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Natasha Lamoreux

12 November 2013

Natasha Lamoreux was born in Fort Collins, Colorado, USA. She completed dual BA degrees from Metropolitan State University in Denver, Colorado, in Spanish and Women’s Studies, Political Science, and Nonprofit Organizational Management. Natasha is a graduate of New York University's Center for Global Affairs (CGA) where she earned an MSc in Human Rights, with focus on women's human rights and human security, gender equality, and empowerment and engagement of women within marginalized communities.

Natasha served as a Human Rights Education Intern with ERRC during the summer of 2011, while researching her Master’s thesis on the Romani Women’s Movement in Eastern Europe. Natasha has contributed to various publications, sites and programs on topics related to women, including engaging women in transnational security, implementing UN Security Council Resolution 1325, gender and civic education in MENA (Middle East and North Africa), girls education in Afghanistan and gender and women’s rights in the transnational Roma Rights movement.  She currently serves as the Senior Program Officer for Online Learning with the Women’s Learning Partnership (WLP) in Bethesda, MD, USA, where she draws on her experience managing capacity building, organizational and human rights education programs, as well as creating and facilitating and participating in online learning experiences. Natasha remains deeply committed to the issues of Roma Rights, and aspires to return to the field. Natasha currently resides in Washington, D.C.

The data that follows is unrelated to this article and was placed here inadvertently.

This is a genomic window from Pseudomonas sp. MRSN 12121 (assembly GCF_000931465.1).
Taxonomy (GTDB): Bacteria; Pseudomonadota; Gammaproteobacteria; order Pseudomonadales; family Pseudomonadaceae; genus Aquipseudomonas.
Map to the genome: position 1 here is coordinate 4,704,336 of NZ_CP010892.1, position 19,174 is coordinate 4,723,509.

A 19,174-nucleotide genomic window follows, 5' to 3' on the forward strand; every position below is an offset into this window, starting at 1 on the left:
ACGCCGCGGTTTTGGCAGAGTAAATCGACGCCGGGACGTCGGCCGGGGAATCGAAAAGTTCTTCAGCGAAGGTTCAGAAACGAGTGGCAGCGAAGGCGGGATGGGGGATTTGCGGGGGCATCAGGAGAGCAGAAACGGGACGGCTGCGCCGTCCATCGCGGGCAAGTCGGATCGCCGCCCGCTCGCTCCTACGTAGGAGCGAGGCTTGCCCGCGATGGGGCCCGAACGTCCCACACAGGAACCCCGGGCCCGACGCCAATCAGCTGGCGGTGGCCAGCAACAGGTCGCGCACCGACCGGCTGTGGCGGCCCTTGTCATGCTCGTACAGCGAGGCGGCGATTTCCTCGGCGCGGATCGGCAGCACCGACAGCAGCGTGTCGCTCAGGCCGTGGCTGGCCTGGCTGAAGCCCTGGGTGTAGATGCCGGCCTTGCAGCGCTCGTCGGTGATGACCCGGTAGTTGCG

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ERRC submission to UN HRC on Hungary (February 2018)

14 February 2018

Written Comments of the European Roma Rights Centre concerning Hungary to the UN Human Rights Committee for consideration at its 122nd session (12 Narch - 6 April 2018).

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The Fragility of Professional Competence: A Preliminary Account of Child Protection Practice with Romani and Traveller Children in England

24 January 2018

Romani and Traveller children in England are much more likely to be taken into state care than the majority population, and the numbers are rising. Between 2009 and 2016 the number of Irish Travellers in care has risen by 400% and the number of Romani children has risen 933%. The increases are not consistent with national trends, and when compared to population data, suggest that Romani and Traveller children living in the UK could be 3 times more likely be taken into public care than any other child. 

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Families Divided: Romani and Egyptian Children in Albanian Institutions

21 November 2017

There’s a high percentage of Romani and Egyptian children in children’s homes in Albania – a disproportionate number. These children are often put into institutions because of poverty, and then find it impossible ever to return to their families. Because of centuries of discrimination Roma and Egyptians in Albania are less likely to live in adequate housing, less likely to be employed and more likely to feel the effects of extreme poverty.

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